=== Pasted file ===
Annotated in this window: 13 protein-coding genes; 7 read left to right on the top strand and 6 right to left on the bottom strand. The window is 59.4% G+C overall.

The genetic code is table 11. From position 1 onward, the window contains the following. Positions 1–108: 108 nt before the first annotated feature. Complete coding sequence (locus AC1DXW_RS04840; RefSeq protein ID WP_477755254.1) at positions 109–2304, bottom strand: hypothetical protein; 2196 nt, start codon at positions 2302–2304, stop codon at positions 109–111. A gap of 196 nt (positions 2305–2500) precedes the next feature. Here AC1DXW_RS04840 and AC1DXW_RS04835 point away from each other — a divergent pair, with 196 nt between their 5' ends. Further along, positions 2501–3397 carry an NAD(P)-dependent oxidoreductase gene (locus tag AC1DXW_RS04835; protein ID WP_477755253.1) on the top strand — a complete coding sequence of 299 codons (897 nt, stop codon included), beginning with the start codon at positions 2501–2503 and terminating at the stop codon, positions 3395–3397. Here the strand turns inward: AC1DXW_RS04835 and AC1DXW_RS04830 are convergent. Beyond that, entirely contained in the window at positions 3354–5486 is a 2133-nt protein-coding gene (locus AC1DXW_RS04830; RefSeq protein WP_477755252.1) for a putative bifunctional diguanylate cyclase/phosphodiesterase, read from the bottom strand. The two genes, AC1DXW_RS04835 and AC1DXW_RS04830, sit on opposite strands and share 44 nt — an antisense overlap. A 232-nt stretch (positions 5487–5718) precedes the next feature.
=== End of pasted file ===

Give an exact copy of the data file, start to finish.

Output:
Annotated in this window: 13 protein-coding genes; 7 read left to right on the top strand and 6 right to left on the bottom strand. The window is 59.4% G+C overall.

The genetic code is table 11. From position 1 onward, the window contains the following. Positions 1–108: 108 nt before the first annotated feature. Complete coding sequence (locus AC1DXW_RS04840; RefSeq protein ID WP_477755254.1) at positions 109–2304, bottom strand: hypothetical protein; 2196 nt, start codon at positions 2302–2304, stop codon at positions 109–111. A gap of 196 nt (positions 2305–2500) precedes the next feature. Here AC1DXW_RS04840 and AC1DXW_RS04835 point away from each other — a divergent pair, with 196 nt between their 5' ends. Further along, positions 2501–3397 carry an NAD(P)-dependent oxidoreductase gene (locus tag AC1DXW_RS04835; protein ID WP_477755253.1) on the top strand — a complete coding sequence of 299 codons (897 nt, stop codon included), beginning with the start codon at positions 2501–2503 and terminating at the stop codon, positions 3395–3397. Here the strand turns inward: AC1DXW_RS04835 and AC1DXW_RS04830 are convergent. Beyond that, entirely contained in the window at positions 3354–5486 is a 2133-nt protein-coding gene (locus AC1DXW_RS04830; RefSeq protein WP_477755252.1) for a putative bifunctional diguanylate cyclase/phosphodiesterase, read from the bottom strand. The two genes, AC1DXW_RS04835 and AC1DXW_RS04830, sit on opposite strands and share 44 nt — an antisense overlap. A 232-nt stretch (positions 5487–5718) precedes the next feature.